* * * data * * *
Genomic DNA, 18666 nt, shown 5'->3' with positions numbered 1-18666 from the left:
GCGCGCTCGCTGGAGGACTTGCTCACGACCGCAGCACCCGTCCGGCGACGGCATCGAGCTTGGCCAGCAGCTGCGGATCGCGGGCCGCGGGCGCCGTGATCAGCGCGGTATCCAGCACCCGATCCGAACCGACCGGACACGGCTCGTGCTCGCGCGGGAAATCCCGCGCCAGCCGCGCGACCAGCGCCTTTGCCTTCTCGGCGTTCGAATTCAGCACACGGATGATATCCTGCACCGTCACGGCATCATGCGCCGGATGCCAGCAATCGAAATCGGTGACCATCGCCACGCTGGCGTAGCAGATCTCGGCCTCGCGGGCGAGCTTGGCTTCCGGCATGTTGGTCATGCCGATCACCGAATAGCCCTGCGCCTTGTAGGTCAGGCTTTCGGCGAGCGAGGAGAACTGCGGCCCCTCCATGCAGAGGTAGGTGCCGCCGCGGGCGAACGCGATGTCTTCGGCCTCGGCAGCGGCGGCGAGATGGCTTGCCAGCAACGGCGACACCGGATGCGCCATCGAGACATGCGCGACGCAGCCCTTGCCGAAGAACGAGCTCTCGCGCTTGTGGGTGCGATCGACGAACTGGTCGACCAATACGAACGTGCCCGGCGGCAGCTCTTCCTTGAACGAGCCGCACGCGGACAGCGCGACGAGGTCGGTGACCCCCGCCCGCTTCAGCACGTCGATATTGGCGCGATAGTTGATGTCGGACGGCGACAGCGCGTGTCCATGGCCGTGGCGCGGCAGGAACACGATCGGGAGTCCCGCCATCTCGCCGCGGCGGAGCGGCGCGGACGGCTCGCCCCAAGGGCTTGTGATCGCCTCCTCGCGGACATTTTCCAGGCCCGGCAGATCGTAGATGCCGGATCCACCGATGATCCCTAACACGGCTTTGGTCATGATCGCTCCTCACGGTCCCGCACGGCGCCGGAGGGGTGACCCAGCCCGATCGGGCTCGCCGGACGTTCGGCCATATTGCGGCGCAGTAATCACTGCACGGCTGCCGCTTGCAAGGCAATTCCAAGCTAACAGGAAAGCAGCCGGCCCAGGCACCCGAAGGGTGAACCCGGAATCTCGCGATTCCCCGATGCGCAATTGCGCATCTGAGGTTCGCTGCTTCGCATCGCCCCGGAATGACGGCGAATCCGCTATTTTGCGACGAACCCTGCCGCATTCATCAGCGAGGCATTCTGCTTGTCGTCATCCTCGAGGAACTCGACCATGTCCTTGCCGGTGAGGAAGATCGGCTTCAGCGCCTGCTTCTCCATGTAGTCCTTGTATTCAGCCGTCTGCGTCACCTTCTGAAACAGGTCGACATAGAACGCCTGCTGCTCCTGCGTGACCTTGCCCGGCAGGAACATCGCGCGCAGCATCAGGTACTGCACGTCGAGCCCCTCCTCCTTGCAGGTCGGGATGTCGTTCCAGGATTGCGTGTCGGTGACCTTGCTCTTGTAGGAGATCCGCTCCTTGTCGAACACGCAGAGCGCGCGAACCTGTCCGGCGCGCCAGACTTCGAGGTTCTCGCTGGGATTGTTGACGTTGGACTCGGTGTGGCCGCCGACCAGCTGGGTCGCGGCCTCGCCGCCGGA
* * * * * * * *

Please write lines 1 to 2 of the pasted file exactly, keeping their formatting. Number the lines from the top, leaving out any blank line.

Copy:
Genomic DNA, 18666 nt, shown 5'->3' with positions numbered 1-18666 from the left:
GCGCGCTCGCTGGAGGACTTGCTCACGACCGCAGCACCCGTCCGGCGACGGCATCGAGCTTGGCCAGCAGCTGCGGATCGCGGGCCGCGGGCGCCGTGATCAGCGCGGTATCCAGCACCCGATCCGAACCGACCGGACACGGCTCGTGCTCGCGCGGGAAATCCCGCGCCAGCCGCGCGACCAGCGCCTTTGCCTTCTCGGCGTTCGAATTCAGCACACGGATGATATCCTGCACCGTCACGGCATCATGCGCCGGATGCCAGCAATCGAAATCGGTGACCATCGCCACGCTGGCGTAGCAGATCTCGGCCTCGCGGGCGAGCTTGGCTTCCGGCATGTTGGTCATGCCGATCACCGAATAGCCCTGCGCCTTGTAGGTCAGGCTTTCGGCGAGCGAGGAGAACTGCGGCCCCTCCATGCAGAGGTAGGTGCCGCCGCGGGCGAACGCGATGTCTTCGGCCTCGGCAGCGGCGGCGAGATGGCTTGCCAGCAACGGCGACACCGGATGCGCCATCGAGACATGCGCGACGCAGCCCTTGCCGAAGAACGAGCTCTCGCGCTTGTGGGTGCGATCGACGAACTGGTCGACCAATACGAACGTGCCCGGCGGCAGCTCTTCCTTGAACGAGCCGCACGCGGACAGCGCGACGAGGTCGGTGACCCCCGCCCGCTTCAGCACGTCGATATTGGCGCGATAGTTGATGTCGGACGGCGACAGCGCGTGTCCATGGCCGTGGCGCGGCAGGAACACGATCGGGAGTCCCGCCATCTCGCCGCGGCGGAGCGGCGCGGACGGCTCGCCCCAAGGGCTTGTGATCGCCTCCTCGCGGACATTTTCCAGGCCCGGCAGATCGTAGATGCCGGATCCACCGATGATCCCTAACACGGCTTTGGTCATGATCGCTCCTCACGGTCCCGCACGGCGCCGGAGGGGTGACCCAGCCCGATCGGGCTCGCCGGACGTTCGGCCATATTGCGGCGCAGTAATCACTGCACGGCTGCCGCTTGCAAGGCAATTCCAAGCTAACAGGAAAGCAGCCGGCCCAGGCACCCGAAGGGTGAACCCGGAATCTCGCGATTCCCCGATGCGCAATTGCGCATCTGAGGTTCGCTGCTTCGCATCGCCCCGGAATGACGGCGAATCCGCTATTTTGCGACGAACCCTGCCGCATTCATCAGCGAGGCATTCTGCTTGTCGTCATCCTCGAGGAACTCGACCATGTCCTTGCCGGTGAGGAAGATCGGCTTCAGCGCCTGCTTCTCCATGTAGTCCTTGTATTCAGCCGTCTGCGTCACCTTCTGAAACAGGTCGACATAGAACGCCTGCTGCTCCTGCGTGACCTTGCCCGGCAGGAACATCGCGCGCAGCATCAGGTACTGCACGTCGAGCCCCTCCTCCTTGCAGGTCGGGATGTCGTTCCAGGATTGCGTGTCGGTGACCTTGCTCTTGTAGGAGATCCGCTCCTTGTCGAACACGCAGAGCGCGCGAACCTGTCCGGCGCGCCAGACTTCGAGGTTCTCGCTGGGATTGTTGACGTTGGACTCGGTGTGGCCGCCGACCAGCTGGGTCGCGGCCTCGCCGCCGGA